Covenantal Anarchy

This is the term that I came up with, with Aric’s help, that I think describes the political outcome of Jesus’ teachings. We were discussing whether no government is better than bad government, and disagreeing on some things. I didn’t think that Jesus was pointing toward anarchy as the best political alternative, but we both definitely disagreed with the traditional Reformed love-affair with government as such. I mean, come on. The Westminster Confession was written at musket-point. What did you expect them to say about authority figures? And then its easy for the culture with all of the money and the power (that is, ours) to perpetuate this uncritical affection for government because it mostly isn’t used against us. Ask people in the DRC or Iraq or Sudan what they think of government, and you might get a different answer.

So I though of covenantal anarchy – Christ seemed to be a fan of peacefully resisting the Powers That Were, of taking their claims of authority over mind and person to an absurd extreme in order to subvert them, or of simply pointing out that rules are made for people and not the other way around. It wasn’t just bare anarchy, though, because clearly there were other expectations as to how we are to act toward each other and what sort of relationship we are to seek with God.

Now, bear in mind that I am in a denomination (PCUSA) that seems to think that nothing is more important than arguing over rules. It seems eager to use rules as a weapon far more than they are used to restore relationships. The focus is on “decently and in order” – but something can be decent in the usual sense, and orderly, and wrong. You can dress up a blunt instrument however you like – beneath the thin veneer of decent and orderly you still have a weapon. I honestly don’t think you can follow Christ until you disarm.

Like I said after one of our Polity classes – these rules are for when you fail at Christianity and you feel like you need to try something else. I can’t imagine a world without rules, but at least acknowledging this, instead of pretending that the rules are somehow good rather than a regrettable necessity (Denominational Nomism?) would be a breath of fresh air.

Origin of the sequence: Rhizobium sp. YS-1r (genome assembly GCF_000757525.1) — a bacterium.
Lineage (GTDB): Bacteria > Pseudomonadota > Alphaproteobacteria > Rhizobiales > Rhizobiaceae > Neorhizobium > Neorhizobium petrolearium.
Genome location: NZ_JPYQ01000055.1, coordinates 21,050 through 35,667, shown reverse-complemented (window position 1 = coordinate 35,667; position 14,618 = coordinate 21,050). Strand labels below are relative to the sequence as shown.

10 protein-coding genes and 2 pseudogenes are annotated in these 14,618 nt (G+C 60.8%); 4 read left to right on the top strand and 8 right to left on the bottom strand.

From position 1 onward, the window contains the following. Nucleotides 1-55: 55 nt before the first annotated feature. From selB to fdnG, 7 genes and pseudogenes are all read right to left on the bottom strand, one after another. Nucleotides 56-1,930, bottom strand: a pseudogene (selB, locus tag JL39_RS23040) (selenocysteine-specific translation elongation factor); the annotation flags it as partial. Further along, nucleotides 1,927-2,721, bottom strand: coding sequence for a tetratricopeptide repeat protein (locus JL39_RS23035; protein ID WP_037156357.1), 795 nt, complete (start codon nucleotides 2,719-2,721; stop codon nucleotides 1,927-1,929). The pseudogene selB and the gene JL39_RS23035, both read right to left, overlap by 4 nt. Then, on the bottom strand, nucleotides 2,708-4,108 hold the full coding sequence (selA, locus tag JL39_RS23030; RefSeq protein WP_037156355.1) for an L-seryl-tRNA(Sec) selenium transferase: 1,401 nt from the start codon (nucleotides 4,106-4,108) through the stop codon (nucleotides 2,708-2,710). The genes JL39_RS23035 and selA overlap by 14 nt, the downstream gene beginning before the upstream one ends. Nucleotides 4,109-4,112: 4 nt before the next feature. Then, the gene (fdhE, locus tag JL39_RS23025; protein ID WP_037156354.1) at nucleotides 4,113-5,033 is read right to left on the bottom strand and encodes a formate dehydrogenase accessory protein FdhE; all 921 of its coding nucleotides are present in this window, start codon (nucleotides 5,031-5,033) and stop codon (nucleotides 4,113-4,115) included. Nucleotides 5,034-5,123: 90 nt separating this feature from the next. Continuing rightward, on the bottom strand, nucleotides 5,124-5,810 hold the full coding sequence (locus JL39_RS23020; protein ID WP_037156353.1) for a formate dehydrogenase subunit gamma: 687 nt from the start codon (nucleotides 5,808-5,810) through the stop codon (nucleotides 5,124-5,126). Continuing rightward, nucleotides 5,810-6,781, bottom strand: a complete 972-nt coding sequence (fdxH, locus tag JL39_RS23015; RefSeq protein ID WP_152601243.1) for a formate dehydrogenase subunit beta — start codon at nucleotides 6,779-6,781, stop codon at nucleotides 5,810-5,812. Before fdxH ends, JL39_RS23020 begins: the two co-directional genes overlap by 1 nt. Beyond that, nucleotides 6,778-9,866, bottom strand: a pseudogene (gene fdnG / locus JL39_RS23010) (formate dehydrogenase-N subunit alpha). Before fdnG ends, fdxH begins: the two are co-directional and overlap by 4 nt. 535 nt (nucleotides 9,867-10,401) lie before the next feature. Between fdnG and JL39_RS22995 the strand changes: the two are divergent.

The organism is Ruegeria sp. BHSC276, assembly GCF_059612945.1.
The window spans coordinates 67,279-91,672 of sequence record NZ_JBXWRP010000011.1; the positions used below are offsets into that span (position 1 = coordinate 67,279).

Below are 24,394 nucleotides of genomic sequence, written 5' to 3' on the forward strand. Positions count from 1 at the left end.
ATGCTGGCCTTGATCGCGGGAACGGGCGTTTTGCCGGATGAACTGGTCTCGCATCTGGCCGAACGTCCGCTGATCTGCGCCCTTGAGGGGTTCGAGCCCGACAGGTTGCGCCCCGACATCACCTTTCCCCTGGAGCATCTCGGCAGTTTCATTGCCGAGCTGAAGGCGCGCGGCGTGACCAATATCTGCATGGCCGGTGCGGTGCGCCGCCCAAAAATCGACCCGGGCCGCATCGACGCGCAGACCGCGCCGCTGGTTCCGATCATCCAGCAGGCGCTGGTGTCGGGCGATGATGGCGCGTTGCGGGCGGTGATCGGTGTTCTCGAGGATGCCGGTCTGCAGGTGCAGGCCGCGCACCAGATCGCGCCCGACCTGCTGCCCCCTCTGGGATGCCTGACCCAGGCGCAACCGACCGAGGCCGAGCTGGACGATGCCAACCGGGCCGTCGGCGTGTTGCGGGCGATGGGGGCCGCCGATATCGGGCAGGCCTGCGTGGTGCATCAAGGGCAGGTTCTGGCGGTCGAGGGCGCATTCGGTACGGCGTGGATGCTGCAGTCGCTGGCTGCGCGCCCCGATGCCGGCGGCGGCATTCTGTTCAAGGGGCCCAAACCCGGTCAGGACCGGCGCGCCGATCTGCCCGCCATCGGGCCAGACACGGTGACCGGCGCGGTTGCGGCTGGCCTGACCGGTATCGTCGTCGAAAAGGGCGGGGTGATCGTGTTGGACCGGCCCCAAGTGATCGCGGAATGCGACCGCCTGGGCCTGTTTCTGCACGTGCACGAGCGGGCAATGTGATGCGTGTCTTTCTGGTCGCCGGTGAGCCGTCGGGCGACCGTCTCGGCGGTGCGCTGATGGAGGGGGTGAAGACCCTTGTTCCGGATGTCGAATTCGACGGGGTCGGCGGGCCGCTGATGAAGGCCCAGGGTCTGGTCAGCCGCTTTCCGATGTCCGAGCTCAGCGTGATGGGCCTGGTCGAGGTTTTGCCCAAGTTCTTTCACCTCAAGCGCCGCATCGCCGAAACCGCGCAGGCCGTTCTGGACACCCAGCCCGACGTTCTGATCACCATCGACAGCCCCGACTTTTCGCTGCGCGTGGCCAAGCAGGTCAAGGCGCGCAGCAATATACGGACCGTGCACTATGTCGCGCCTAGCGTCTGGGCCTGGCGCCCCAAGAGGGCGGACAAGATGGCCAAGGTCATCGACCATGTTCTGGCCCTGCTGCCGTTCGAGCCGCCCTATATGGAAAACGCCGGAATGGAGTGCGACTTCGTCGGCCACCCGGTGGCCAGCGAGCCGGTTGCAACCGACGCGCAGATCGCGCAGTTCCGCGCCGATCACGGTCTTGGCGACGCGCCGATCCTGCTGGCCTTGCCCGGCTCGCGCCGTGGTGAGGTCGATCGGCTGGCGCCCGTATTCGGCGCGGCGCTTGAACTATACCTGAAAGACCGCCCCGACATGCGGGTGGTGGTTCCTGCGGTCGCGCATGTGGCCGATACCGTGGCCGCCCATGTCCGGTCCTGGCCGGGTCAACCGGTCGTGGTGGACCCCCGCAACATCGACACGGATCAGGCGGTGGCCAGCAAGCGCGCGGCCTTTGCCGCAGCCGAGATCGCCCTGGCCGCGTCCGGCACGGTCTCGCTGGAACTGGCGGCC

I’m really lost as to how I can tell my Comittee on Preparation for Ministry things like this. I wonder how’d they respond to a statement of faith that read “Christ came, in part, to demonstrate the monstrous idolatry of confusing temporal authority with God’s desire or design”?

I mean, one way or another, wasn’t Christ killed because of rules?

4 thoughts on “Covenantal Anarchy

  1. Amen brother!!!!

    And I’m glad you wrote a post on it. I was holding off since I didn’t want to be the first to put it out in the sphere since you actually coined it. But now that it’s out, I’m gonna use it liberally.

    I think I agree with 100% of what you said in this post. You might be losing your edge, Doug.


  2. Doug, I don’t know about you all, but my polity class ended with a discussion of the consensus model as a “new and emerging” form of polity, which subverts hierarchy in governing bodies by giving everyone a veto. It does give me hope that our sister church in Australia has been making all their decisions by consensus for a decade now. I discovered it through the National Network of Presbyterian College Women, and intend to use it with my session in a year’s time. I, also, am thoroughly discouraged with our polity’s emphasis on majority-vote decision making. It seems doing so builds up divisiveness, anger, and resentment, as we’ve become accustomed to simply winning 50% plus one over to our side if we want something done. I don’t believe such an approach is either emotionally or spiritually healthy for our little swarm here. Have you experimented with other forms of decision making with your congregations? If so, how have you found the results? Amy


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